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Rite of passage: Country churches, Part 2

As I wrote last week, I grew up in small country churches. We didn’t have staff members, a digital billboard or even a paid janitor.

We did have janitors, though. Each week, a different family was assigned that duty. When it was your family’s turn, your parents would bring you and your siblings to the church to mop, dust and empty the trash. I think they now have laws against child labor. But we also worked at home and on the farm, so working at the church was normal. And we had to make sure we cleaned as well as the family who did it the week before.

We took pride in cleaning our church. I have lots of fond memories of growing up in a church like that.

This week, I want to share 10 things I liked about growing up in a small country church:

1. Everybody knew everybody: Each Sunday was a family reunion. I knew the people in the church better than I did my own relatives. We met on Sunday morning, Sunday night, at someone’s house after church on Sunday night, Monday night visitation, Wednesday night prayer meeting and then again on Sunday.

2. We celebrated everything: From birthdays to anniversaries, from baptisms to graduations to funerals—every event was attended by all. Most of all, we celebrated people. No matter who you were, if something special happened in your life, it was special to us. I remember my Aunt Donna giving me a quarter for being baptized. If I’d known money was involved, I would probably have been baptized sooner.

3. If you weren’t there, you were missed: Nobody sat in your pew while you were gone. In a small church, we became creatures of habit. Yes, each Sunday, we all sat in the same pew and didn’t dare change God’s natural order. When a visitor showed up and sat in our seat, we felt like the Holy Spirit had left. We weren’t very good at hearing God’s Word if we were looking at the preacher from a different angle.

4. I was the youth group: Oh, there might have been one two other people, but for the most part, everyone was either older or younger than I was. It is difficult to divide up for small group discussion when there are only three of you.

5. When you hurt, everyone else hurt: I was 9 years old when my mom lost her third child, a little girl, during delivery. This was my first time to experience the pain of death. The church came alongside our family and mourned with us. They held our hands and hearts and walked every step with us during those difficult days.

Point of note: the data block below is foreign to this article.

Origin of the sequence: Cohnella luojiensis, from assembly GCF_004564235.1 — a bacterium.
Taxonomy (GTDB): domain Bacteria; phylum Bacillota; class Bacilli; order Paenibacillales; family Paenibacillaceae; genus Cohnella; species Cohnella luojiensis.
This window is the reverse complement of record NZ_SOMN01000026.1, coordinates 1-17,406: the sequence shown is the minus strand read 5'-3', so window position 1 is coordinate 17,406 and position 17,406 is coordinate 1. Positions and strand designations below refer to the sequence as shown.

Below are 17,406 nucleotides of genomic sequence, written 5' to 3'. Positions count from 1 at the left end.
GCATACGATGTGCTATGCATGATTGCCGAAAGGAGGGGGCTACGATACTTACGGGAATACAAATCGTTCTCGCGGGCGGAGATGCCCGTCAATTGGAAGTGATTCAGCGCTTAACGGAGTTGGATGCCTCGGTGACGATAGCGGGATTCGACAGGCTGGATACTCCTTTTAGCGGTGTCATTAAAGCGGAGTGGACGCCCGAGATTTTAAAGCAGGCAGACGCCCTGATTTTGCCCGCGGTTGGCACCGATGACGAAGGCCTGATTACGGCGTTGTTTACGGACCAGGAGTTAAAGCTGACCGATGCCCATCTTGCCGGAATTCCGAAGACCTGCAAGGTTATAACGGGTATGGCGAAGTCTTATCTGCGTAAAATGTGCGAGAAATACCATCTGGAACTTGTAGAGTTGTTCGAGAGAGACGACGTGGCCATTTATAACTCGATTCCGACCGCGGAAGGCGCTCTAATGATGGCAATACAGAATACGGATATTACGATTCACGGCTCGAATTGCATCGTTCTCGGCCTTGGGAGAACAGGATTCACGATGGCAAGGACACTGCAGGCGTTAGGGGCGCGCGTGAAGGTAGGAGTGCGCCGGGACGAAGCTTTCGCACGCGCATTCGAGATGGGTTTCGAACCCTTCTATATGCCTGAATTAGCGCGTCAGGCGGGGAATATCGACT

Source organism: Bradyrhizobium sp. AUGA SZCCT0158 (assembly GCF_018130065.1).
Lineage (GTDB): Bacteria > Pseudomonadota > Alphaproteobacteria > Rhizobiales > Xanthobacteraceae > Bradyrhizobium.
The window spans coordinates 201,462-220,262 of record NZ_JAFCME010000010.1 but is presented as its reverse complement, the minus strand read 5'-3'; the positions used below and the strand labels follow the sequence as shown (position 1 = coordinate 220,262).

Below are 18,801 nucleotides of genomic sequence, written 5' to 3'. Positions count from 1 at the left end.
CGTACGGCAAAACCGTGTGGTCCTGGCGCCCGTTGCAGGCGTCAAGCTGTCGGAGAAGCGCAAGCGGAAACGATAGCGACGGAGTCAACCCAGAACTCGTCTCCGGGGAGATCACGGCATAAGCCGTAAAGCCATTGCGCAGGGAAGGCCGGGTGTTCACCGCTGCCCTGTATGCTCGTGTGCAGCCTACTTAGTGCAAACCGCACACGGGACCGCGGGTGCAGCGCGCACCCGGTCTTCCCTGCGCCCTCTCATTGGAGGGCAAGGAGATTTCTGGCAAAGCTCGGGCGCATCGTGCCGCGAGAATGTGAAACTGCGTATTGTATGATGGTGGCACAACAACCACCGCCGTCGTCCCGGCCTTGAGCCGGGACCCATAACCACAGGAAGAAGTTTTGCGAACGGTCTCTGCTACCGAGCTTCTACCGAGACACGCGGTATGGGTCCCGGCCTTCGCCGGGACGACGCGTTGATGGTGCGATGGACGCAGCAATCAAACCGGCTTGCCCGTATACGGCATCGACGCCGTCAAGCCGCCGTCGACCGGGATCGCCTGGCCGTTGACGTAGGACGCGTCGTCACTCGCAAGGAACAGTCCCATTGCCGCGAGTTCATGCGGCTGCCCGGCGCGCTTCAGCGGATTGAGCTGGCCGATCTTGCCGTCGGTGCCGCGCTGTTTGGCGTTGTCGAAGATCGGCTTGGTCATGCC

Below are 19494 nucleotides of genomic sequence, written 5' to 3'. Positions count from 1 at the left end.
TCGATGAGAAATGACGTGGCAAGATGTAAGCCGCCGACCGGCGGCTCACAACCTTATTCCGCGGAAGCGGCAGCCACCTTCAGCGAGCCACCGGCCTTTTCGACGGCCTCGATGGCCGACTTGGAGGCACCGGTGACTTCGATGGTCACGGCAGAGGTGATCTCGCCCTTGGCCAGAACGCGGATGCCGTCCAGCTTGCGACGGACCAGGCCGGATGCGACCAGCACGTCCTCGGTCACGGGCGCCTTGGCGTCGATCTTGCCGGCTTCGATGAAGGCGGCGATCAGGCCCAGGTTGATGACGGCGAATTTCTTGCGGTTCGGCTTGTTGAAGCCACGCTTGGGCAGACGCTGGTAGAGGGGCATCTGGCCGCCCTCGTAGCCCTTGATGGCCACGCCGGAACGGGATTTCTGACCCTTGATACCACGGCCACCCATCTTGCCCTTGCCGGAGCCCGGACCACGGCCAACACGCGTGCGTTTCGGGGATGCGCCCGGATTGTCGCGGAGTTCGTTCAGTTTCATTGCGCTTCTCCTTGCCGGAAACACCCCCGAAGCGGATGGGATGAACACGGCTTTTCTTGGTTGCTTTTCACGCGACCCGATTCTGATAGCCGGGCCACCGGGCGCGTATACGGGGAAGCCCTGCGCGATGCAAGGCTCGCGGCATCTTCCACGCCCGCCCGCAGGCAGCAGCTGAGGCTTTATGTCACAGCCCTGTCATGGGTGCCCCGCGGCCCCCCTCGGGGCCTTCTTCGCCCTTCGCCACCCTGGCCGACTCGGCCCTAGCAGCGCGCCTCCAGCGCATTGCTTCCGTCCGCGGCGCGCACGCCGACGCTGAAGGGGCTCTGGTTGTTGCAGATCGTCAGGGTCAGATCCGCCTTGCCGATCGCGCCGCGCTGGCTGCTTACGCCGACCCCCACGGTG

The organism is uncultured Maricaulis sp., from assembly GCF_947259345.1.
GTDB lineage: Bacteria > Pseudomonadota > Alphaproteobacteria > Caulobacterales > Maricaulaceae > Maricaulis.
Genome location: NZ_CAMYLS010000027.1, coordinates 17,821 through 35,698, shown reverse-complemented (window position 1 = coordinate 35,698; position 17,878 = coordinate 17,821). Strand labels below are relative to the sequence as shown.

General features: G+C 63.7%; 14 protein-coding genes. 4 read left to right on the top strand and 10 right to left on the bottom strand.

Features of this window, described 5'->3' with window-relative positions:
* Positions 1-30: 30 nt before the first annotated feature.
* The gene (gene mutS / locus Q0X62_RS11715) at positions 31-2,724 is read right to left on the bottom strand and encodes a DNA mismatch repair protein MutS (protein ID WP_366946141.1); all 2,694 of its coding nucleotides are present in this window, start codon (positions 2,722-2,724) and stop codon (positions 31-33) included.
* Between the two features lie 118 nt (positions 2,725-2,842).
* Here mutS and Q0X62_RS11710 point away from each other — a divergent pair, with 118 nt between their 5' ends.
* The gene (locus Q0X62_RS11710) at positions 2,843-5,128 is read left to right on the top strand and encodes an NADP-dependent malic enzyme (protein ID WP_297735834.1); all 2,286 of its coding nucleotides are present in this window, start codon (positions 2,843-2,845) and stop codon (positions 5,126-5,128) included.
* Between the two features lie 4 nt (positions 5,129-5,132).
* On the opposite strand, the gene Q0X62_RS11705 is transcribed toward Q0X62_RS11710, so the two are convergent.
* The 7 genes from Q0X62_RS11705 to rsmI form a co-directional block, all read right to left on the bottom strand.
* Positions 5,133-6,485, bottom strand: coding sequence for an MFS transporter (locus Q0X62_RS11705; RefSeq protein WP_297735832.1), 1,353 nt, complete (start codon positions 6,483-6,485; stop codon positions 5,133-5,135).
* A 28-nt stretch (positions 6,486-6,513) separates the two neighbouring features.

6. Everyone had many jobs: Even as a child, I was given the task of handing out bulletins, taking up the offering, cleaning the church and, on occasion, I even played the piano on Sunday nights. By the time I got to high school, I was a Sunday school teacher. We didn’t have enough people to fill every position, so everyone played multiple roles.

7. The church was cross-generational: Even if your grandparents attended the same church, every other senior adult also become your grandparent. Having multiple grandparents speaking your worth and value into us shaped many of our lives. And everyone else? They became our aunts, uncles and cousins. We were just family.

8. Youth camps were different: While the big-city churches went to fancy camps, we would go to smaller ones. For us, Arts and Crafts meant painting the camp director’s house, and the tabernacle was more like a sweat lodge. Maybe that is why so many kids got saved. The room was as hot as the place the preacher kept talking about.

9. You knew what to wear: In those days, you had only three types of clothes; no, make that four. You had your school clothes, your work clothes, your play clothes and finally, your church clothes. Wearing the wrong clothing at the wrong time was equal to breaking one of the Ten Commandments. The only exception was if you got a new pair of bib overalls, you could wear them to church.

10. Church was the best place on Earth: There was not a place on Earth than was more of a sweet spot for my life than that small country church. We didn’t have much, but we had the Bible and a commitment to be the body of Christ to one another.

I may have moved away from that small church and ministered in some of the largest churches in America, but inside, I am still that little boy who longs to find that place again. God bless our small country churches.

Walker Moore

Author: Walker Moore

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